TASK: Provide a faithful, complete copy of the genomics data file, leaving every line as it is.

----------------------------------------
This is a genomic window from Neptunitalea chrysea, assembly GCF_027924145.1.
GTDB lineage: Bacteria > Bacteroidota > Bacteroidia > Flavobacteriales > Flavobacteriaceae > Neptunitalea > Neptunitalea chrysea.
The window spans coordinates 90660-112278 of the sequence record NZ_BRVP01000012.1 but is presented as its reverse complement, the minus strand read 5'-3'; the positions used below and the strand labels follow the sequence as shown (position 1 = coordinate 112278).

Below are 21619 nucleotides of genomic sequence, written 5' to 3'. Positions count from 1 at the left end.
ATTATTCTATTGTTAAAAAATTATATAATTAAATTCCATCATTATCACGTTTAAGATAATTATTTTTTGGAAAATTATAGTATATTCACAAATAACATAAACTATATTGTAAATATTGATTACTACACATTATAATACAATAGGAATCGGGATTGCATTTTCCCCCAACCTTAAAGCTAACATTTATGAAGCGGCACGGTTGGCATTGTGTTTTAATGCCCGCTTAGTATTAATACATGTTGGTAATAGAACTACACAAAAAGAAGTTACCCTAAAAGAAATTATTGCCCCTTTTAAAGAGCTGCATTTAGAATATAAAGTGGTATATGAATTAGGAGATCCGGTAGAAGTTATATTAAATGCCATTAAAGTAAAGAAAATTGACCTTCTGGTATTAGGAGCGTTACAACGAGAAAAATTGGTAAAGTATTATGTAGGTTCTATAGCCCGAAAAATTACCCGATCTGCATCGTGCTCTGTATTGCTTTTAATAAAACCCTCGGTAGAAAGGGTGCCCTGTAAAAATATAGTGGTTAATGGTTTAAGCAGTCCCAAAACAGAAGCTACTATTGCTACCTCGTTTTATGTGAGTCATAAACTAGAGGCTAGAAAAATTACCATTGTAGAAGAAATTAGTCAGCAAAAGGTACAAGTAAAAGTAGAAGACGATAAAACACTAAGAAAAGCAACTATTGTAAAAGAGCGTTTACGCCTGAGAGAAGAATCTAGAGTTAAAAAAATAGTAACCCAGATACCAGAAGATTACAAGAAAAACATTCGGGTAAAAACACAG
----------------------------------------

This is a genomic window from Neptunitalea chrysea, assembly GCF_027924145.1.
GTDB lineage: Bacteria > Bacteroidota > Bacteroidia > Flavobacteriales > Flavobacteriaceae > Neptunitalea > Neptunitalea chrysea.
The window spans coordinates 90660-112278 of the sequence record NZ_BRVP01000012.1 but is presented as its reverse complement, the minus strand read 5'-3'; the positions used below and the strand labels follow the sequence as shown (position 1 = coordinate 112278).

Below are 21619 nucleotides of genomic sequence, written 5' to 3'. Positions count from 1 at the left end.
ATTATTCTATTGTTAAAAAATTATATAATTAAATTCCATCATTATCACGTTTAAGATAATTATTTTTTGGAAAATTATAGTATATTCACAAATAACATAAACTATATTGTAAATATTGATTACTACACATTATAATACAATAGGAATCGGGATTGCATTTTCCCCCAACCTTAAAGCTAACATTTATGAAGCGGCACGGTTGGCATTGTGTTTTAATGCCCGCTTAGTATTAATACATGTTGGTAATAGAACTACACAAAAAGAAGTTACCCTAAAAGAAATTATTGCCCCTTTTAAAGAGCTGCATTTAGAATATAAAGTGGTATATGAATTAGGAGATCCGGTAGAAGTTATATTAAATGCCATTAAAGTAAAGAAAATTGACCTTCTGGTATTAGGAGCGTTACAACGAGAAAAATTGGTAAAGTATTATGTAGGTTCTATAGCCCGAAAAATTACCCGATCTGCATCGTGCTCTGTATTGCTTTTAATAAAACCCTCGGTAGAAAGGGTGCCCTGTAAAAATATAGTGGTTAATGGTTTAAGCAGTCCCAAAACAGAAGCTACTATTGCTACCTCGTTTTATGTGAGTCATAAACTAGAGGCTAGAAAAATTACCATTGTAGAAGAAATTAGTCAGCAAAAGGTACAAGTAAAAGTAGAAGACGATAAAACACTAAGAAAAGCAACTATTGTAAAAGAGCGTTTACGCCTGAGAGAAGAATCTAGAGTTAAAAAAATAGTAACCCAGATACCAGAAGATTACAAGAAAAACATTCGGGTAAAAACACAG